Handicapping Workouts

by | Last updated Jul 12, 2022 | Horse Betting

Betting horse racing: Workouts : Understanding the Past Performances
By Kenneth Strong

Understanding the workout line in the past performances

In order to get fit and stay fit for racing, horses have to perform fast work in the mornings. While this work is not usually performed at full racing speed, it is faster than a horse’s normal daily maintenance exercise such as jogging and galloping.

Morning workouts are compiled on a daily basis at every track and stored in a database. They then appear in the racing form, track program and other racing publications. All workouts at a track are printed in a special section of the racing form on a daily basis. They also appear at the bottom of the past performances for each horse on race day. Up to six recent works are listed for horses that have raced before, and up to 12 works are shown for first time starters.

Each different work in the workout line includes the date, track abbreviation, distance of work, track condition, time, and ranking of the workout among other works that morning at that track for that distance and surface.

Example Workout: Mar4 GP 4f fst :48.1 Hg 3/5

The above example workout tells you the horse worked on March 4, 2006 at Gulfstream Park going four furlongs over a fast track in 48 1/5 seconds. The horse worked handily (H) from the starting gate (g) and the work was third best out of five recorded works that morning at that distance and surface from the starting gate at Gulfstream Park.

An “H” following a workout indicates the work was accomplished in handy fashion, meaning the horse was basically doing it on his own with some mild urging from the rider. The symbol “B” after a work indicates the horse was “breezing” – going very easily and possibly even under a hold during the workout. A fast work accomplished while “breezing” would indicate a better performance than one that was accomplished “handily”. A rare “D” indicates the horse was driving or all out under strong urging during the work.

A bullet symbol preceding a work indicates that the workout was the fastest at the track at that distance that morning. A (d) following the “H” “B” or “D” indicates the horse was working well out on the track or “around the dogs” (pylons set up on the track to keep horses off the rail). Times for workouts around the dogs are generally slower than those for regular works, simply because the horse must cover more ground around the turns. A “g” following the “H”, “B” or “D” indicates the horse worked from the starting gate.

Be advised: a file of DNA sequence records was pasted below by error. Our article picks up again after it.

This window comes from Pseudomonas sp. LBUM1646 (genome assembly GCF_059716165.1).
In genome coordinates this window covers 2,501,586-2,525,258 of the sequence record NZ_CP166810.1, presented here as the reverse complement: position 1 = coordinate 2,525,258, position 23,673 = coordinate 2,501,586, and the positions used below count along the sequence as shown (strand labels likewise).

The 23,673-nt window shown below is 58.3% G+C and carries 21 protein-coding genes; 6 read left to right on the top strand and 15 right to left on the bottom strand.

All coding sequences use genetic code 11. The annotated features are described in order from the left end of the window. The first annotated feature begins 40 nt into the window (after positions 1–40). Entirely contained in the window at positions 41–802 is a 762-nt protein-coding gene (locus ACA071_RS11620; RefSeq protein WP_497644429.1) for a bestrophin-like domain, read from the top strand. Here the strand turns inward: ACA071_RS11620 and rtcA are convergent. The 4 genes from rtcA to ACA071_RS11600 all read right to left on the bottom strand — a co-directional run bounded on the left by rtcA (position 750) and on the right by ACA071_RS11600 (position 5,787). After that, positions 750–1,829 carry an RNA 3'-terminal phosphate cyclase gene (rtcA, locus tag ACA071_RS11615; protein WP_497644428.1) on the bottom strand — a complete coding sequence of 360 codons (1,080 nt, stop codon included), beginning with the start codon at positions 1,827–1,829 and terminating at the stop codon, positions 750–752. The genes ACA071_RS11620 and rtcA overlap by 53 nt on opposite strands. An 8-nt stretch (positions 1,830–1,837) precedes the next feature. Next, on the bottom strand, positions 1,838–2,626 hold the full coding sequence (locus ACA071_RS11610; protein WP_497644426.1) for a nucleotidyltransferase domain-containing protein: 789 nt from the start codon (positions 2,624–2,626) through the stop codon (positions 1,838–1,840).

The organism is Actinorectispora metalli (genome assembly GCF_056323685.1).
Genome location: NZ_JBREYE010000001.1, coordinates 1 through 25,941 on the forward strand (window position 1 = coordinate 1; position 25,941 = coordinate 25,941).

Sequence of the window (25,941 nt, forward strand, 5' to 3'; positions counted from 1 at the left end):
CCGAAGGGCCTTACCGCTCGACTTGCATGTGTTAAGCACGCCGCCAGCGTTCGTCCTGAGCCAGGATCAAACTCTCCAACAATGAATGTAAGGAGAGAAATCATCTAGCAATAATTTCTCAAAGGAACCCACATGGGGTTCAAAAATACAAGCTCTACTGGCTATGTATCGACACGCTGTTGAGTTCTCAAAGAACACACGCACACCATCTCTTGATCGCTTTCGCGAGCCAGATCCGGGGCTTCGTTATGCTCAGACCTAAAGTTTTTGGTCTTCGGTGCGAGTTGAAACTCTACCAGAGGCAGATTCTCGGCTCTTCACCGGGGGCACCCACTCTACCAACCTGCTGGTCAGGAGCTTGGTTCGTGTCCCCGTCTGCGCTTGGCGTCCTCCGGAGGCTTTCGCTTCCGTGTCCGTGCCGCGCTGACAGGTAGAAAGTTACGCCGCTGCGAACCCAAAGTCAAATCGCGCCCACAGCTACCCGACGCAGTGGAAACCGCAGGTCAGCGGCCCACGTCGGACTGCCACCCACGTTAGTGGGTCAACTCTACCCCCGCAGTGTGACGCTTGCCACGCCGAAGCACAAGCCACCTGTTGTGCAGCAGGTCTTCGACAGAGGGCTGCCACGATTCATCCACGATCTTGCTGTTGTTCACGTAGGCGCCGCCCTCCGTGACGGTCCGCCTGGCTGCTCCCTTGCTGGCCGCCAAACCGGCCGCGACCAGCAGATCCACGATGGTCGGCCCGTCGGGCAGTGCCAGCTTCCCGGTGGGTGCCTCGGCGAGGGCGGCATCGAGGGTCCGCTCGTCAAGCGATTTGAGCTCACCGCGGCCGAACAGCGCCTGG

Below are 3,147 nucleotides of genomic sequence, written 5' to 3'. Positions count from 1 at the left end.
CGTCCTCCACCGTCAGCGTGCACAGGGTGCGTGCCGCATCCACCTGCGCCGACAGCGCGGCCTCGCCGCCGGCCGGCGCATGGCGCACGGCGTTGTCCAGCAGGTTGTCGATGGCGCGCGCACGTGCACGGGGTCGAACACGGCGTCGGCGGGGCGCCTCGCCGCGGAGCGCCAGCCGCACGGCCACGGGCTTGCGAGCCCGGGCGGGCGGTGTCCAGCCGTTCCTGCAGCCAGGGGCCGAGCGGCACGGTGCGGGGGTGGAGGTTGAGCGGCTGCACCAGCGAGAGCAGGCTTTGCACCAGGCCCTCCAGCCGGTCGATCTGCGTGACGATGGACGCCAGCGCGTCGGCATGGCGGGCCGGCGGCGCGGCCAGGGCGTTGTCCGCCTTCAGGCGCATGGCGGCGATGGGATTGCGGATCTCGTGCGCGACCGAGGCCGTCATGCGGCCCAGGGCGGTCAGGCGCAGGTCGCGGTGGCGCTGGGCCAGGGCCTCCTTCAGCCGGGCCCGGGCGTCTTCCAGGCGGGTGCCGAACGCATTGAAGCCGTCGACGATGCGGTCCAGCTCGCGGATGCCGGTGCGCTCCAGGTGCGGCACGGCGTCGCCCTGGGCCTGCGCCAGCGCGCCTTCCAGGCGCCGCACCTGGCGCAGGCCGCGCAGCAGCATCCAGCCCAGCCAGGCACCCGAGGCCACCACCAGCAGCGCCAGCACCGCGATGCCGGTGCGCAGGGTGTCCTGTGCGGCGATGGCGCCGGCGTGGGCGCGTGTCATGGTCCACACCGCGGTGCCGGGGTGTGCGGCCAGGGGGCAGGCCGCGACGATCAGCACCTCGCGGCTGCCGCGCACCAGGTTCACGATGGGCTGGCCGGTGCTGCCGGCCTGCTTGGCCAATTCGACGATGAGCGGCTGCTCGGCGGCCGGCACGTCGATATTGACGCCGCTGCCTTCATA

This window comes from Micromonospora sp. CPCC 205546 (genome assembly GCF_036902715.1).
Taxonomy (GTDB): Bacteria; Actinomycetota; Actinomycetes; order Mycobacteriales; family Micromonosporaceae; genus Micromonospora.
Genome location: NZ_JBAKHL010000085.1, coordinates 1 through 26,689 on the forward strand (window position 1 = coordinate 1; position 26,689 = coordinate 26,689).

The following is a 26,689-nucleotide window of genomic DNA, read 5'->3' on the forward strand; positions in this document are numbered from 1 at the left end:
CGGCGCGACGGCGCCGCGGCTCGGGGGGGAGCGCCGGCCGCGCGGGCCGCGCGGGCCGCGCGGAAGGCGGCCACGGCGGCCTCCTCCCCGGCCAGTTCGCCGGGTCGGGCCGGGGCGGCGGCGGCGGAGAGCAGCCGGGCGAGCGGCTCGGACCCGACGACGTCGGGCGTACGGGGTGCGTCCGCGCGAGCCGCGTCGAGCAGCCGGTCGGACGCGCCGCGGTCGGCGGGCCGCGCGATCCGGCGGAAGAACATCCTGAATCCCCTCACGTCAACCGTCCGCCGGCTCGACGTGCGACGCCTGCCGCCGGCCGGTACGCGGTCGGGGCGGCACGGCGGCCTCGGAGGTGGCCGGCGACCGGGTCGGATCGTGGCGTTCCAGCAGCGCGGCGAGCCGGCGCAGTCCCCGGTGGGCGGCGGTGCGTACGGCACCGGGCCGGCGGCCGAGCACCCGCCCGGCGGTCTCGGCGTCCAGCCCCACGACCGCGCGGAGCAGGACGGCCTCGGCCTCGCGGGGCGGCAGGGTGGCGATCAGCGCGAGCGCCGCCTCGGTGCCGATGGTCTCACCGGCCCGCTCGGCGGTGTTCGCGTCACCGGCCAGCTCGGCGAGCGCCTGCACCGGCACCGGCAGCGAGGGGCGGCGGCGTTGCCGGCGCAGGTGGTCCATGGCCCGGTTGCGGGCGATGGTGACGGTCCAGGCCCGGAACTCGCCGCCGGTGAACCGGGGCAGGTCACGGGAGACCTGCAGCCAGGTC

Some racetracks have different courses such as training tracks and turf tracks, which horses can work over in the morning. If a horse works over a training track it might appear as “tr.t”. Different courses are sometimes slower or faster than the main track and this must be taken into consideration when judging workouts.

An example workout line in the past performances might appear as follows:

WORKS: Feb26 GP 5f fst 1:01.4 Bg Feb21 GP 3f fst :35.1 H Feb16 GP 4f fst :48.2 B

On February 26, 2006 this horse worked at Gulfstream Park, five furlongs (five eighths of a mile) over a fast track in one minute, one and four-fifths seconds breezing from the gate. On February 21, 2006 the horse worked three furlongs at Gulfstream Park over a fast track in 35 and one fifth seconds, handily. On February 16, this horse worked four furlongs at Gulfstream Park over a fast track in forty-eight and two-fifths seconds, breezing.

Different tracks have different rules and regulations regarding workouts. Horses coming into a race off a layoff, and first-time starters, are generally required to have a certain number of timed works to be eligible to race. In the case of horses that have been racing regularly, workouts can occur as frequently as every three days to as far apart as months.

Workouts can help a horse maintain a certain fitness level (hold its form) and can also used by sharp trainers to manipulate a horse’s running style. For example, a fast work or series of works from the gate can be used to put speed into a first-time starter or add some zip to an otherwise dull plodding type.

In general, when races are spaced more than three weeks apart, it is good to see between one to three works below the past performances. A horse coming into a race off a layoff of more than 30 days with no works requires a closer look. Cheaper horses will not normally work as often as classier horses between races, but a lack of works between races may still beg the question – why hasn’t this horse worked? For example, a $5000 claiming horse that hasn’t run for three weeks may not need a work, whereas a stakes quality horse might have three or more works. Again, it depends on the horse – and the trainer.

Workout dynamite at the betting windows

While workouts may not be as important as some bettors think they are; they do have their place in the handicapper’s arsenal – especially when used in conjunction with self-compiled trainer patterns. This is because despite the fact that horses are individuals and should be conditioned differently, many trainers follow the same workout patterns when getting a horse ready to perform to the best of its ability.

A study of a trainer’s winning races correlated back to workouts will show trainer-workout patterns not available to the public. These winning patterns will give you a definite edge on the crowd and can produce some dynamite payoffs at the betting windows.